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|Title:||Secondhand smoke point-source exposures assessed by particulate matter at two popular public beaches in Thailand|
Stephen Lorin Hamann
Insight Analysis Group
Center of Excellence on Environmental Health and Toxicology
Tobacco Control Research and Knowledge Management Center
|Citation:||Journal of Public Health (United Kingdom). Vol.40, No.3 (2018), 527-532|
|Abstract:||© The Author 2017. Published by Oxford University Press on behalf of Faculty of Public Health. All rights reserved. Background Throughout Asia, smoking is commonplace at crowded public beaches. Evidence has clearly shown the dangers of secondhand smoke (SHS) indoors, but no naturalistic studies have determined levels of SHS in outdoor air. Methods We measured SHS exposure at two public beaches in Thailand where families lounge in beach chairs under beach umbrellas. Researchers unobtrusively collected PM2.5 in close proximity to smokers by placing instruments downwind from smokers. We collected 88 samples of second-by-second measurements over 10-min periods. The density of people, smokers and children in each sampling area was also recorded. Results At the two beaches, mean levels were 260 and 504 μg/m3; peak levels reaching up to 716 and 1335 μg/m3. Five of the 88 samples were below the outdoor standard for Thailand of 50 μg/m3. Density counts in sampled zones were up to 4 smokers and 15 children under 12 years of age. Findings show high beach exposures suggesting regulatory protections, especially for children whose exposures can produce multiple health consequences. Conclusions Action should be taken to prohibit smoking on Thai beaches as in other outdoor settings because peak levels of PM2.5 almost always exceeded the outdoor standard in Thailand and pose a danger to health.|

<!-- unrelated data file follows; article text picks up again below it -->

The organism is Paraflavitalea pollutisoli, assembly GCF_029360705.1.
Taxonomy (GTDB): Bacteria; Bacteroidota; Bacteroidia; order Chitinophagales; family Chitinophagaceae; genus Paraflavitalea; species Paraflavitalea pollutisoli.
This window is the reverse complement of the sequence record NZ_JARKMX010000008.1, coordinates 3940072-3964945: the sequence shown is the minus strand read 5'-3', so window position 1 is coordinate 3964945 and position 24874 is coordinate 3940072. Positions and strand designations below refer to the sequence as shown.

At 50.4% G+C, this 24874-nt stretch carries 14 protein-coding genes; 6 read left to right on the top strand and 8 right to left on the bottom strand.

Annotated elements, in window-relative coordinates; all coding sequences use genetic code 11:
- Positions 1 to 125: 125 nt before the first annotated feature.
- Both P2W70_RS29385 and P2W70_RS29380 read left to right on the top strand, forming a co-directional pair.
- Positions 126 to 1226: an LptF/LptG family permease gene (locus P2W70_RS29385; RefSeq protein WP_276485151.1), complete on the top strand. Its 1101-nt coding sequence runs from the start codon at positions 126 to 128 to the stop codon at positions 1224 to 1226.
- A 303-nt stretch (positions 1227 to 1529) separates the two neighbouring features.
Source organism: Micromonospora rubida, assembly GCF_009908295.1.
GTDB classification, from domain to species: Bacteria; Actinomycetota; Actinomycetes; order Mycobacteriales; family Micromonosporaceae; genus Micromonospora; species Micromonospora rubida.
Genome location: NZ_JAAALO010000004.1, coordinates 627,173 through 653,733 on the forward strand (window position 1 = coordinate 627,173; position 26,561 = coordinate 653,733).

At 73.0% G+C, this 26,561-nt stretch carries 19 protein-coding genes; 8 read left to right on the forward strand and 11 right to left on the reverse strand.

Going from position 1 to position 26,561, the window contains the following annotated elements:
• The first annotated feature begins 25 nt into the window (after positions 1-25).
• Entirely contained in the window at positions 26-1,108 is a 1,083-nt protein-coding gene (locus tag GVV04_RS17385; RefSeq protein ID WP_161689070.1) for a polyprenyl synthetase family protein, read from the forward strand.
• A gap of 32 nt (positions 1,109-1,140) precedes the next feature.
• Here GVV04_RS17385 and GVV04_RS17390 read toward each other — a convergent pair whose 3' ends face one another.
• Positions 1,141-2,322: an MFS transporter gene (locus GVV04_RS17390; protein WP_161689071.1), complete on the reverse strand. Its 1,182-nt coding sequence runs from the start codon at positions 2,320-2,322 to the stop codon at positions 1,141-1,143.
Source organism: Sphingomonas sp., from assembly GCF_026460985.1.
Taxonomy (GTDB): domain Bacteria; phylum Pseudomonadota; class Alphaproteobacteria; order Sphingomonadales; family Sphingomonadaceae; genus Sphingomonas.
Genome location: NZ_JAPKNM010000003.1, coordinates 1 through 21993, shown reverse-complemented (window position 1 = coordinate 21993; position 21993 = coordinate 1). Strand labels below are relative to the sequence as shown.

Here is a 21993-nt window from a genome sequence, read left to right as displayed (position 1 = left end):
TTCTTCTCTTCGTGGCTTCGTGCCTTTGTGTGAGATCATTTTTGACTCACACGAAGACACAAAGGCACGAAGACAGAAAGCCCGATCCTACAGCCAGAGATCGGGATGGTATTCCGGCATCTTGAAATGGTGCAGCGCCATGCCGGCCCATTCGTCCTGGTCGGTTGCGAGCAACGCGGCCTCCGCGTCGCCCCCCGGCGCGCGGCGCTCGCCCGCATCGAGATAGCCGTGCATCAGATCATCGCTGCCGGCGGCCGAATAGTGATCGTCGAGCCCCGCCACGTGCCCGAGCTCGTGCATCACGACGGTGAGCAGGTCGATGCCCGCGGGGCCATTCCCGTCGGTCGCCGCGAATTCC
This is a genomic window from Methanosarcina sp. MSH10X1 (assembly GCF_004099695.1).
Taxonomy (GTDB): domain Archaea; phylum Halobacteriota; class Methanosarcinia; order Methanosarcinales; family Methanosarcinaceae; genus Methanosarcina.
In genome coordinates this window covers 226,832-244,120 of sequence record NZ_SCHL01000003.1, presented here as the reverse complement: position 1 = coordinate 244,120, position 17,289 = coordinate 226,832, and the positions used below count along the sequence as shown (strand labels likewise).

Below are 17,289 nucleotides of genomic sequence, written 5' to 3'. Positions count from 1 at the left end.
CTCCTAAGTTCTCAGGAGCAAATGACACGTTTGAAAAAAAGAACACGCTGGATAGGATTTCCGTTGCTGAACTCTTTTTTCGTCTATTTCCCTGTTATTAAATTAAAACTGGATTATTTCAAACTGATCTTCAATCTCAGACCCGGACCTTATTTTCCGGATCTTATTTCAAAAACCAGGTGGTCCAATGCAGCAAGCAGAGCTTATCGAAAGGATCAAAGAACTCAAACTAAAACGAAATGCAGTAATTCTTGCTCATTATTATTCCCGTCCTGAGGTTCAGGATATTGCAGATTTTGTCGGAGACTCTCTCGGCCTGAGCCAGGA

|Appears in Collections:||Scopus 2018|
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